gms | German Medical Science

49. Jahrestagung der Österreichischen Gesellschaft für Plastische, Ästhetische und Rekonstruktive Chirurgie (ÖGPÄRC), 42. Jahrestagung der Deutschen Gesellschaft der Plastischen, Rekonstruktiven und Ästhetischen Chirurgen e. V. (DGPRÄC), 16. Jahrestagung der Vereinigung der Deutschen Ästhetisch-Plastischen Chirurgen e. V. (VDÄPC)

29.09. - 01.10.2011, Innsbruck

Methods of anterior chest wall stabilisation depending on defect severity

Meeting Abstract

  • author Maitham Sultan - Klinik für Unfallchirurgie, Zentrum für Plastische und Wiederherstellungschirurgie, Universitätsklinikum Regensburg
  • Sebastian Gehmert - Klinik für Unfallchirurgie, Zentrum für Plastische und Wiederherstellungschirurgie, Universitätsklinikum Regensburg
  • Mulyadi Hidayat - Klinik für Unfallchirurgie, Zentrum für Plastische und Wiederherstellungschirurgie, Universitätsklinikum Regensburg
  • Lukas Prantl - Klinik für Unfallchirurgie, Zentrum für Plastische und Wiederherstellungschirurgie, Universitätsklinikum Regensburg

Österreichische Gesellschaft für Plastische, Ästhetische und Rekonstruktive Chirurgie. Deutsche Gesellschaft der Plastischen, Rekonstruktiven und Ästhetischen Chirurgen. Vereinigung der Deutschen Ästhetisch-Plastischen Chirurgen. 49. Jahrestagung der Österreichischen Gesellschaft für Plastische, Ästhetische und Rekonstruktive Chirurgie (ÖGPÄRC), 42. Jahrestagung der Deutschen Gesellschaft der Plastischen, Rekonstruktiven und Ästhetischen Chirurgen (DGPRÄC), 16. Jahrestagung der Vereinigung der Deutschen Ästhetisch-Plastischen Chirurgen (VDÄPC). Innsbruck, 29.09.-01.10.2011. Düsseldorf: German Medical Science GMS Publishing House; 2011. Doc11dgpraecV106

DOI: 10.3205/11dgpraec107, URN: urn:nbn:de:0183-11dgpraec1070

Published: September 27, 2011

© 2011 Sultan et al.
This is an Open Access article distributed under the terms of the Creative Commons Attribution License (http://creativecommons.org/licenses/by-nc-nd/3.0/deed.en). You are free: to Share – to copy, distribute and transmit the work, provided the original author and source are credited.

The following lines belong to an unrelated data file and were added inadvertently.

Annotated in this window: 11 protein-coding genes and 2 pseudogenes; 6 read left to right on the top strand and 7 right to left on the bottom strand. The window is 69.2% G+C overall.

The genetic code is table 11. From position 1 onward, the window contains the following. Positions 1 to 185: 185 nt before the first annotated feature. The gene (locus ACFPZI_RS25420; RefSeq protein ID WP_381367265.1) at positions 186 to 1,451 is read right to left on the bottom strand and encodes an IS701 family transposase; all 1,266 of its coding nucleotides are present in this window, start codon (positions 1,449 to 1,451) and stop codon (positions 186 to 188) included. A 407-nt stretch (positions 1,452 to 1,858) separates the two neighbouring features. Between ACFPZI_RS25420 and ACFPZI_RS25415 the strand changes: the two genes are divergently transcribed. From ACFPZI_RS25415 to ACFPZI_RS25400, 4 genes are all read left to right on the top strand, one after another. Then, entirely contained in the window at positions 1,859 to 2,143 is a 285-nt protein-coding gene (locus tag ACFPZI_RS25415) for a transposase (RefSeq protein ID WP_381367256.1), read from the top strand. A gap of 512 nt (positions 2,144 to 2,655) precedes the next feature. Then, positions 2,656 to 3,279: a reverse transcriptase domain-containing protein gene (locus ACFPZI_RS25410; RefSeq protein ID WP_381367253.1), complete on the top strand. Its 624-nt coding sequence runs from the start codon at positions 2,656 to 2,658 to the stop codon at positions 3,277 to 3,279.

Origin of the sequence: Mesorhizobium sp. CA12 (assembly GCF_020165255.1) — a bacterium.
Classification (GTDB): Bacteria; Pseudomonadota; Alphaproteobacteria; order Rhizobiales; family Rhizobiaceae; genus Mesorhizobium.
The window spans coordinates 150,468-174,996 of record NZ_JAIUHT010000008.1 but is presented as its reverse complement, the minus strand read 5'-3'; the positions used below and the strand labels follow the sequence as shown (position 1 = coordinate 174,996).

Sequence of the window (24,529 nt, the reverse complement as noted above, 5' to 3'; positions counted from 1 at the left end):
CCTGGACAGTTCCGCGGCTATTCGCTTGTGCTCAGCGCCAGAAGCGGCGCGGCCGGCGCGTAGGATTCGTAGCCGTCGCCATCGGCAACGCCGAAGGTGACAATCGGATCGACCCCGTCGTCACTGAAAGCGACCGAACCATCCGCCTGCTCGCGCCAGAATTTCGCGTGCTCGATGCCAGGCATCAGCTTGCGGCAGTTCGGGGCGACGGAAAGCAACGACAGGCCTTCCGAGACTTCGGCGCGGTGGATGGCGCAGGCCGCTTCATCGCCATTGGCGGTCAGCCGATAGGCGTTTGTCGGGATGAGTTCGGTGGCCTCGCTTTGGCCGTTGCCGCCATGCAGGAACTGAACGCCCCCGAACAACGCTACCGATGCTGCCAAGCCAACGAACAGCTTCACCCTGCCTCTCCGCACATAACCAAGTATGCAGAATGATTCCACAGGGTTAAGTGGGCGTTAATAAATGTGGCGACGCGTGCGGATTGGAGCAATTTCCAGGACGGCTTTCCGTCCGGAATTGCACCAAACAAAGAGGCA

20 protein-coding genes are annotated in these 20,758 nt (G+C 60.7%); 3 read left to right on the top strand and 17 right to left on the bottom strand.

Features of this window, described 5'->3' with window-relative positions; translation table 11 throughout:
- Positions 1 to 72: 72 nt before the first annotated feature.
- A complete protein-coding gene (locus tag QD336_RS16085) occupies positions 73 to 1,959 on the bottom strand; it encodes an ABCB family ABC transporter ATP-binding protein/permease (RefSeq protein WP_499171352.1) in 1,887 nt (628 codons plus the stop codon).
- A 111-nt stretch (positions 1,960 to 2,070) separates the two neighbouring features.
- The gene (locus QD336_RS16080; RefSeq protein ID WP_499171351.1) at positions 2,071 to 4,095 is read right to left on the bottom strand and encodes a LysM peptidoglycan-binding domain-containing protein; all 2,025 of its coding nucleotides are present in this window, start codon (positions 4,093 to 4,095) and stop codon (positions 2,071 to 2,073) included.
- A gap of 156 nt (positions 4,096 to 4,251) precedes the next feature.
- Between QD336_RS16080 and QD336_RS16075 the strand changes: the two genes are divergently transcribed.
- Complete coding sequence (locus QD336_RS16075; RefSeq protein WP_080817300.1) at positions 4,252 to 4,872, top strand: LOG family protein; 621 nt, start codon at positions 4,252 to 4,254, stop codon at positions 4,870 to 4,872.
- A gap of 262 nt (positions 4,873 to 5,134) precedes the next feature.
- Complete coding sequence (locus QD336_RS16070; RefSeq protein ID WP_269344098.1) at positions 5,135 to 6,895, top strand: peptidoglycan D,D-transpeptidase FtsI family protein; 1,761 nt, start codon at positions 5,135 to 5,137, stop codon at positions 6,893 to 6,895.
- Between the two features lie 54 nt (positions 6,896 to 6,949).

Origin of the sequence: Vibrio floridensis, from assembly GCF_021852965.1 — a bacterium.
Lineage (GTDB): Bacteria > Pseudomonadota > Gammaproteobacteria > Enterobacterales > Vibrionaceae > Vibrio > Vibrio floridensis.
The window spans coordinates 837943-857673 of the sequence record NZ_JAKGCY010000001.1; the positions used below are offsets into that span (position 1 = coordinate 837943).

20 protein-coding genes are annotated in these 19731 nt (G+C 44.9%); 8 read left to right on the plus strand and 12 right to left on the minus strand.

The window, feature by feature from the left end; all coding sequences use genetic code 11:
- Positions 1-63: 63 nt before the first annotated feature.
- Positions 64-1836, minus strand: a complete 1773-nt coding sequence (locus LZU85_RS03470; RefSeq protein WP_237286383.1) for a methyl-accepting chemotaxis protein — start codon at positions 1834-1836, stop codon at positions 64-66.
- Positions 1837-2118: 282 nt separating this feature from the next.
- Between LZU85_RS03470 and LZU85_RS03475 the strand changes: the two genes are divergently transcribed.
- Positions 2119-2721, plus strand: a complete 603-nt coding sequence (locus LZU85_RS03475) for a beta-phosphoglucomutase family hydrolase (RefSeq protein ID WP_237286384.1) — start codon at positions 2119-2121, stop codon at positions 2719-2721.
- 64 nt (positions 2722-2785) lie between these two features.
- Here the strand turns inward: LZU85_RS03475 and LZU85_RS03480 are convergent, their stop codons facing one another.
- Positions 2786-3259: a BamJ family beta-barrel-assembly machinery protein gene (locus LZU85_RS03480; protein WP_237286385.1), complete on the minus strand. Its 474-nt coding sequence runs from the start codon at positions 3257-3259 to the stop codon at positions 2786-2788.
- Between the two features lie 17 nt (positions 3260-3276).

Outline

Text

Introduction: Partial or complete resection of an infected sternum after cardiac surgery results in wound defect and sternum instability requiring reconstruction. The most common treatment is stabilization with stainless-steel. However, the defected sternum remains at high risk for subsequent instability and no recommendation exist for sternum reconstruction based on a defect severity classification. In this study we aimed to identify appropriate method of sternum stabilisation depending on instability and soft tissue defect.

Materials and methods: In total, 27 patients with partial or total loss of the sternum with tissue defects after persisted infection were included in this study. The mean age was 65 years (range,60-70) and all patients received sternum reconstruction depending on the stability of the thoracic wall with. The sternum defects were classified in 3 groups: Intact manubrium and sternum body defect <1cm (group A), manubrium defect <2cm and sternum body defect <1cm (group B), total sternum defect (group C). Following reconstruction methods were used: Transverse Titanum plates (n=12), pectoralis flap (n=5), latissimus dorsi flap (n=4), latissimus dorsi flap combine with Transverse(Titanum) Plates (n=3) and osteocutaneous parascapular free flaps in combination with transverse titanium plates (n=3).

Results: All sternum reconstructions were successful with no recurrent infection in a follow up period of 3 years. Stable wound coverage was achieved in all patients and postoperative stability was obtained even for patients with complete loss of the sternum. For patients with an osteocutaneous parascapular free flap the plates were removed step by step after 1 and 2 years.

Conclusions: Our findings suggest that sternal plates achieved immediate stability in all cases. Stable long term wound coverage with obliteration of the dead space is possible in all patients with different sternum defect classification. The osteocutaneous parascapular flap is rigid enough to support and provide a sufficient long term stability of the thoracic wall after complete sternum loss.